Karl’s Refried Beans

For this Sunday I was going to use a recipe I adapted from Chelsie Kenyon, but my local Mexican market did not have the epazote, which is a key ingredient to her dish. Off to the internet.

Most recipes for refried beans I found tended to be very simple. Some used only beans, fat, onions and salt. The main two distinctions between recipes seemed to be: 1) What kind of fat do you use? and 2) Do you add any other ingredients beyond the basic four?

Karl’s Mexican Rice and Karl's Refried Beans

Karl’s Mexican Rice and
Karl’s Refried Beans

For your fat: Do you use lard (a traditional, but unhealthy ingredient) or bacon fat, butter, or some other oil? Olive oil is vocally rejected by many as being too strongly flavored and unstable. For me lard and bacon fat was out, because of Jan’s dietary restrictions and preferences. Butter just seemed to north of the border. I finally settled on corn oil as being culturally consistent, but also a healthy choice. However, corn oil is not something I usually keep on hand. (Under my sink I have Canola, peanut, grape seed, two kinds of olive oil and Pam for everyday cooking, but not corn oil.)

One thing that most of the recipes had in common was limiting any additions to only one or two extra. Refried beans should be all about the beans.  If it does not enhance, or worst covers up, the bean flavor it should not be in this dish. I decided to add only some garlic and Serrano chili. But I also decided that I could deepen these flavors with technique. Instead of putting all of the extra ingredients in at the same time, I would cook half of them with the beans to mellow their flavors through long cooking. The rest I would add at the end to give a sharper kick.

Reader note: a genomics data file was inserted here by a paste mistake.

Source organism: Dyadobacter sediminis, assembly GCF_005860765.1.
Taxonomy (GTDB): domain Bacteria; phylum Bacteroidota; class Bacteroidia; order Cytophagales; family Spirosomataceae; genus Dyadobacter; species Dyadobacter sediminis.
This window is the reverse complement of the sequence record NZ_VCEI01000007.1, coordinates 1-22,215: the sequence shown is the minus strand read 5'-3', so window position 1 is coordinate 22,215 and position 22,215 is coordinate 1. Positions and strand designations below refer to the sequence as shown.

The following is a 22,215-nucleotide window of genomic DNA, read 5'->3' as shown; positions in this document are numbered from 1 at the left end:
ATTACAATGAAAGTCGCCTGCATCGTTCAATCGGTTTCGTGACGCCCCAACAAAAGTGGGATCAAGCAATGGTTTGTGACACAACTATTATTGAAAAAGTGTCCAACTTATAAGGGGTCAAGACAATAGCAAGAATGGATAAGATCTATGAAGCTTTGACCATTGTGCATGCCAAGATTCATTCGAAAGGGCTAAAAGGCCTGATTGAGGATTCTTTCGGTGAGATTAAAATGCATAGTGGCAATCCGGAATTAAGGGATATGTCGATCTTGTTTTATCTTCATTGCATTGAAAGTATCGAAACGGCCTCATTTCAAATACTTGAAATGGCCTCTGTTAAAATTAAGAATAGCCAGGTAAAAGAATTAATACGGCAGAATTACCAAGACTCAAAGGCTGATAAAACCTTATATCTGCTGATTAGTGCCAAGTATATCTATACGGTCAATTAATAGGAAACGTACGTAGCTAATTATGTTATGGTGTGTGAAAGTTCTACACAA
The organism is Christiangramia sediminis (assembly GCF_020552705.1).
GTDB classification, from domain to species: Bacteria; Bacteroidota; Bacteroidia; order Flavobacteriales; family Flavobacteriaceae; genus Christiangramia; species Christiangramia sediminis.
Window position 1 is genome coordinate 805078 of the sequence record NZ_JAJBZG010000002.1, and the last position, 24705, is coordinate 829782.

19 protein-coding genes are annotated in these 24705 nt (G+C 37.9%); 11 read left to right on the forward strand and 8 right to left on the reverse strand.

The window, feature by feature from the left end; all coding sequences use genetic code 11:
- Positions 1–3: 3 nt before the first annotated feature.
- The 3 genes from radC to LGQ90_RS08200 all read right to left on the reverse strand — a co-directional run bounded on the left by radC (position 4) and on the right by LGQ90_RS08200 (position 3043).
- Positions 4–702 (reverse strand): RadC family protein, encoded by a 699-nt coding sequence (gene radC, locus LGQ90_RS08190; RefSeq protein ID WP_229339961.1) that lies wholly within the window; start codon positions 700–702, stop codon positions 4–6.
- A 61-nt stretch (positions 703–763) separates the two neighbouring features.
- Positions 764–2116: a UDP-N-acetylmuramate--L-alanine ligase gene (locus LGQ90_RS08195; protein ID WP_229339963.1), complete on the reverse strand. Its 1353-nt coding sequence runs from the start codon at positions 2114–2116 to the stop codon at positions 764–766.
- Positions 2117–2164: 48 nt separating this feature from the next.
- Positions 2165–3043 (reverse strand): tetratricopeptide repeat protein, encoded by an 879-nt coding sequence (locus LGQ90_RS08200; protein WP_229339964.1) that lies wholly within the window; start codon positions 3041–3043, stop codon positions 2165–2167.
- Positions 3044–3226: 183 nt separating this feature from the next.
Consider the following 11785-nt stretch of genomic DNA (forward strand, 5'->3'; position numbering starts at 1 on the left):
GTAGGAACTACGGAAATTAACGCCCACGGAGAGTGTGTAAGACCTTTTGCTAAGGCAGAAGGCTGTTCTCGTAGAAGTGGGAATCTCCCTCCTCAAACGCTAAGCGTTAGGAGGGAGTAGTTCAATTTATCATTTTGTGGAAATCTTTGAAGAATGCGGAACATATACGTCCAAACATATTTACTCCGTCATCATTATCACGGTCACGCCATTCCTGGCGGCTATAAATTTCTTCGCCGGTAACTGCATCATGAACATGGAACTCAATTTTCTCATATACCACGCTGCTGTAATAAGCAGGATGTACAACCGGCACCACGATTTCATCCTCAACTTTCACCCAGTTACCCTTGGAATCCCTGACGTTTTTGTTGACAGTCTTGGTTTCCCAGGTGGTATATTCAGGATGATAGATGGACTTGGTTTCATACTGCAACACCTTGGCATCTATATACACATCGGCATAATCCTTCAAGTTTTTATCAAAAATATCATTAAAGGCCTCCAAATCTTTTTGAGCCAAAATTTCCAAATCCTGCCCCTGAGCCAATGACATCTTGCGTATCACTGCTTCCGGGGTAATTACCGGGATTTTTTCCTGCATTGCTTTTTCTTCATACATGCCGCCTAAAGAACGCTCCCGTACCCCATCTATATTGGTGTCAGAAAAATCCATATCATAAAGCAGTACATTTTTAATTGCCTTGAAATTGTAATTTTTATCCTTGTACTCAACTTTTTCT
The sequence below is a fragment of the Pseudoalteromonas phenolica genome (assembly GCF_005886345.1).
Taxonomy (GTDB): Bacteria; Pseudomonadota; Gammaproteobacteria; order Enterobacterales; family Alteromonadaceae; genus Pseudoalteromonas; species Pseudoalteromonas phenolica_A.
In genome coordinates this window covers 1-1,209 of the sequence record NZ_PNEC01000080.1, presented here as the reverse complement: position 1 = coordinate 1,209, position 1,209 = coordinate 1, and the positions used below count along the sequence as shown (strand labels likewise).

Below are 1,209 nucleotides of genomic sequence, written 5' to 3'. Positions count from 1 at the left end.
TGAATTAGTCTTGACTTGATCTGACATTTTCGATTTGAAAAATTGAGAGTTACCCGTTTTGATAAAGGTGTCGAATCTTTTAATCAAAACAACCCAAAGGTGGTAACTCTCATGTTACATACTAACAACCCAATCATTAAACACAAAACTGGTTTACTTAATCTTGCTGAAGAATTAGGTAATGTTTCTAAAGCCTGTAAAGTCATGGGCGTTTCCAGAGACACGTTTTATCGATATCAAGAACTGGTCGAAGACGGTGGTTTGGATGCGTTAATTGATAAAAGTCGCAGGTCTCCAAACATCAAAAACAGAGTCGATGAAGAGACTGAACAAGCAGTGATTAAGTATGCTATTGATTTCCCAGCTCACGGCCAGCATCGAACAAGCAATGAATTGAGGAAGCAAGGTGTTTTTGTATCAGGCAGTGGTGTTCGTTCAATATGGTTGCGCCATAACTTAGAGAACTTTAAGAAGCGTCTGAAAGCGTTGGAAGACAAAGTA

Refried beans should not a soup, but it should not be too dry either.  Chelsie’s technique of separating the beans and fluid when you begin to mash the beans gives you far more control over the consistency of the final dish.

Karl’s Refried Beans

Ingredients

2 cups uncooked pinto beans
4 Tbs. corn oil (separate uses)
1 medium onion, diced fine
1-2 Serrano chili, diced fine (separate uses)
4 cloves garlic, minced fine (separate uses)
salt to taste

1 cup cheddar, course grated

Directions

1. Check the beans for debris and rinse them well. Note: Do not pre-soak your beans or the final dish will come out gray and unappealing.

2. Add 2 Tbs. of oil and the onion to a medium Dutch oven. Cook the onion over medium high heat until they start to caramelize well (7-10 minutes).

3. Add half of the Serrano chili and garlic and cook until they start to brown (3-4 minutes)

4. Add the beans and 7 cups of water and bring the Dutch oven to a boil. Cover and reduce the heat to a slow simmer for 2 hours. Stir occasionally and if water level gets low, add more boiling hot water.

5. When beans are extremely soft, drain beans, conserving the liquid in a measuring cup. Put the beans in a separate bowl.

6. Rinse the Dutch oven, add remaining corn oil and heat over medium heat. Cook the rest of the Serrano chili until lightly browned, about 3 minutes.

7. Add the rest of the garlic and cook for 1 minute more.

8. Add about 1/2 cup of the beans back to the pot and mash with a potato masher. If the mixture seems thick, add about some of the cooking liquid from the beans.

9. Continue to adding the beans and mashing them. Adding the bean liquid as necessary, the beans should be moist but not soupy.

10. Add salt to taste.

11. Remove to the beans to a serving bowl and garnish with cheddar. Put extra cheddar on table to sprinkle over the beans as individuals choose.

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Filed under Side Dishes, Starches

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